An** integral rate law** mathematically expresses the rate of a reaction in terms of the initial concentration and the measured concentration of one or more reactants over a particular time.

Such a rate law can be derived from its differential form via simple calculus. Consider the decomposition of hydrogen peroxide to oxygen:

The rate law is experimentally determined to be first order: *rate* = *k*[*H _{2}O_{2}*]. If we are monitoring the progress of the reaction by measuring the change in concentration of the peroxide, the differential form of the rate law is:

Rearranging and integrating eq12,

where [*H _{2}O_{2}*]

*is the concentration of the peroxide at*

_{0}*t*= 0, i.e. its initial concentration. We then get:

Eq13 is the integral form of the first order rate law for the decomposition of hydrogen peroxide. The general equation for a species, *A*, that participates in a first order reaction of *vA* → *B* is:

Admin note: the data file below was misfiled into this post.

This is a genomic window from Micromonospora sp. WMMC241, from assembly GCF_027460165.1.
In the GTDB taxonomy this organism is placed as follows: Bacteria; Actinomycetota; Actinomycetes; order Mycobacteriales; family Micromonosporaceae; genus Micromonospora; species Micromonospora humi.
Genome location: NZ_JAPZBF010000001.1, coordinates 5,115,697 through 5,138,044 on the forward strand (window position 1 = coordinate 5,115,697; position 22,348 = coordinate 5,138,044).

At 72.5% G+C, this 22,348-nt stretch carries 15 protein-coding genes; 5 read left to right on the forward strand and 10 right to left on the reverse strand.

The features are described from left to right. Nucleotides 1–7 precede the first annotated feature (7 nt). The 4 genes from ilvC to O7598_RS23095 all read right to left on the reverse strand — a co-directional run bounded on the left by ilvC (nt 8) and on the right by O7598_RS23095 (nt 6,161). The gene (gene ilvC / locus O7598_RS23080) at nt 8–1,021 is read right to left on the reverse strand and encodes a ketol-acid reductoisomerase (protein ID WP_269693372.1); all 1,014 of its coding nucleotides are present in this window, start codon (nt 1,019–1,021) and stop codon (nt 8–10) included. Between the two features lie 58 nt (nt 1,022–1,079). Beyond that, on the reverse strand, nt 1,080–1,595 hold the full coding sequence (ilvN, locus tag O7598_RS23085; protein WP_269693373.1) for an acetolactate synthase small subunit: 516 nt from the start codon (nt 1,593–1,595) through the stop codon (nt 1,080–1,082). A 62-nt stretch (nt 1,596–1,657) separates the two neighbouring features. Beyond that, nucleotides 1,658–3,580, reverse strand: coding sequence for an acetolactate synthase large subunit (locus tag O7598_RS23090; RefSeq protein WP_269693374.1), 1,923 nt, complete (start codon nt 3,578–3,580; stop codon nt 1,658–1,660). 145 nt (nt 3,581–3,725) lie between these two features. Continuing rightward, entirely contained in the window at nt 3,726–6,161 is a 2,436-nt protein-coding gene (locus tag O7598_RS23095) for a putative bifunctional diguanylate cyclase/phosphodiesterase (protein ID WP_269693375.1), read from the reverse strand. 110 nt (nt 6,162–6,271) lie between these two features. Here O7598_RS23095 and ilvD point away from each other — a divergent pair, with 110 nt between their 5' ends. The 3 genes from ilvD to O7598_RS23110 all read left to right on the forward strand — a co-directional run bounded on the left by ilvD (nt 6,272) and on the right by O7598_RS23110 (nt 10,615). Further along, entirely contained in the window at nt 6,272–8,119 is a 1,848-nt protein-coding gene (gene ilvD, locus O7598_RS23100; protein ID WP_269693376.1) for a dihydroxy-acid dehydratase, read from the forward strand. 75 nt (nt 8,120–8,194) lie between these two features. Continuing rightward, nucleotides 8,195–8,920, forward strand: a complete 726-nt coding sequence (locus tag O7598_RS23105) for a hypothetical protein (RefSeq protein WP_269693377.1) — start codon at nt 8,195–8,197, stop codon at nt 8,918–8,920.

For a zero order reaction, e.g. the decomposition of excess *N _{2}O* on hot platinum, , the rate equation is , and by integrating both sides of the differential rate equation, its integral form is:

In general, a species, *A*, that participates in a zero order reaction of *vA* → *B* has the equation:

For a second order reaction, e.g. *NO _{2} *+

*CO*→

*NO*+

*CO*, the rate equation is:

_{2}and its integral form is:

Once again, the generic second order rate equation that involves only one species, *A*, in a reaction, *vA* → *B*, is:

Finally, the diagram below shows the combined concentration-time plot of eq14, eq16 and eq18 for a chemical species *A*.